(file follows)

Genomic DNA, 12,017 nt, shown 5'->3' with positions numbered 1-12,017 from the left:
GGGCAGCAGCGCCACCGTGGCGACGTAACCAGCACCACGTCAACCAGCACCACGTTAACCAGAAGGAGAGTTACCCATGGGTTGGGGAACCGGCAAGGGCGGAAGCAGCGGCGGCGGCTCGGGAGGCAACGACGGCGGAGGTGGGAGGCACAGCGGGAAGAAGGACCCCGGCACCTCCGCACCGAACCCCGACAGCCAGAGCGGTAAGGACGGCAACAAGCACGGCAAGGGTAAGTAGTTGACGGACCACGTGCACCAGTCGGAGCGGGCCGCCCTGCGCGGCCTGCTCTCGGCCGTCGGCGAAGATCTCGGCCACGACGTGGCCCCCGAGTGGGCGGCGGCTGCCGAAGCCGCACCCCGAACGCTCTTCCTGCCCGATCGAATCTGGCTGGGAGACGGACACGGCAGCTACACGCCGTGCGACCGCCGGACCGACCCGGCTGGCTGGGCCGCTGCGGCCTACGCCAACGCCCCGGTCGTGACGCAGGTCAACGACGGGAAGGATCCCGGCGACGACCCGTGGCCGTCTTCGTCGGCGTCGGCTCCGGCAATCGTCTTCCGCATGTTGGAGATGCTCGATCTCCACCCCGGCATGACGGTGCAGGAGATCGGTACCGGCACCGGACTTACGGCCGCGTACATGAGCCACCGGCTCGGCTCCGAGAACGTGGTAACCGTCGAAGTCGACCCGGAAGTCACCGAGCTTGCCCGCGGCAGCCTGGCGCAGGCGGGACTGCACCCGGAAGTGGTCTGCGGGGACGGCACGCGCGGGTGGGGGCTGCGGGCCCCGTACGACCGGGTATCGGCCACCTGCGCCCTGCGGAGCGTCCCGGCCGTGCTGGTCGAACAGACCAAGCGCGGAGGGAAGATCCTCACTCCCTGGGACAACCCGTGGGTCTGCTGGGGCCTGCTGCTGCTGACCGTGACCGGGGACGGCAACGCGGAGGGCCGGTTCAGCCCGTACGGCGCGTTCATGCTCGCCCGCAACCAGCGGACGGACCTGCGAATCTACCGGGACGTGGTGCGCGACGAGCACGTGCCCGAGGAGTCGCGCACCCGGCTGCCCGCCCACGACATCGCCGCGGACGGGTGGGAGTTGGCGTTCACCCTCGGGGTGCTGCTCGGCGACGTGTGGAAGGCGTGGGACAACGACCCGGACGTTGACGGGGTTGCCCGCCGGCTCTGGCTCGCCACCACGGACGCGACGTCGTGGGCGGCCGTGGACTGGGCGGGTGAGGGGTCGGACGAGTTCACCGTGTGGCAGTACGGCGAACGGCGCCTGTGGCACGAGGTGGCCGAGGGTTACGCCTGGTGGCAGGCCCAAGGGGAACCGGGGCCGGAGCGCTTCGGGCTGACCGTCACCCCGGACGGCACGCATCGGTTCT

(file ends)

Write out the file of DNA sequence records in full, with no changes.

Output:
Genomic DNA, 12,017 nt, shown 5'->3' with positions numbered 1-12,017 from the left:
GGGCAGCAGCGCCACCGTGGCGACGTAACCAGCACCACGTCAACCAGCACCACGTTAACCAGAAGGAGAGTTACCCATGGGTTGGGGAACCGGCAAGGGCGGAAGCAGCGGCGGCGGCTCGGGAGGCAACGACGGCGGAGGTGGGAGGCACAGCGGGAAGAAGGACCCCGGCACCTCCGCACCGAACCCCGACAGCCAGAGCGGTAAGGACGGCAACAAGCACGGCAAGGGTAAGTAGTTGACGGACCACGTGCACCAGTCGGAGCGGGCCGCCCTGCGCGGCCTGCTCTCGGCCGTCGGCGAAGATCTCGGCCACGACGTGGCCCCCGAGTGGGCGGCGGCTGCCGAAGCCGCACCCCGAACGCTCTTCCTGCCCGATCGAATCTGGCTGGGAGACGGACACGGCAGCTACACGCCGTGCGACCGCCGGACCGACCCGGCTGGCTGGGCCGCTGCGGCCTACGCCAACGCCCCGGTCGTGACGCAGGTCAACGACGGGAAGGATCCCGGCGACGACCCGTGGCCGTCTTCGTCGGCGTCGGCTCCGGCAATCGTCTTCCGCATGTTGGAGATGCTCGATCTCCACCCCGGCATGACGGTGCAGGAGATCGGTACCGGCACCGGACTTACGGCCGCGTACATGAGCCACCGGCTCGGCTCCGAGAACGTGGTAACCGTCGAAGTCGACCCGGAAGTCACCGAGCTTGCCCGCGGCAGCCTGGCGCAGGCGGGACTGCACCCGGAAGTGGTCTGCGGGGACGGCACGCGCGGGTGGGGGCTGCGGGCCCCGTACGACCGGGTATCGGCCACCTGCGCCCTGCGGAGCGTCCCGGCCGTGCTGGTCGAACAGACCAAGCGCGGAGGGAAGATCCTCACTCCCTGGGACAACCCGTGGGTCTGCTGGGGCCTGCTGCTGCTGACCGTGACCGGGGACGGCAACGCGGAGGGCCGGTTCAGCCCGTACGGCGCGTTCATGCTCGCCCGCAACCAGCGGACGGACCTGCGAATCTACCGGGACGTGGTGCGCGACGAGCACGTGCCCGAGGAGTCGCGCACCCGGCTGCCCGCCCACGACATCGCCGCGGACGGGTGGGAGTTGGCGTTCACCCTCGGGGTGCTGCTCGGCGACGTGTGGAAGGCGTGGGACAACGACCCGGACGTTGACGGGGTTGCCCGCCGGCTCTGGCTCGCCACCACGGACGCGACGTCGTGGGCGGCCGTGGACTGGGCGGGTGAGGGGTCGGACGAGTTCACCGTGTGGCAGTACGGCGAACGGCGCCTGTGGCACGAGGTGGCCGAGGGTTACGCCTGGTGGCAGGCCCAAGGGGAACCGGGGCCGGAGCGCTTCGGGCTGACCGTCACCCCGGACGGCACGCATCGGTTCT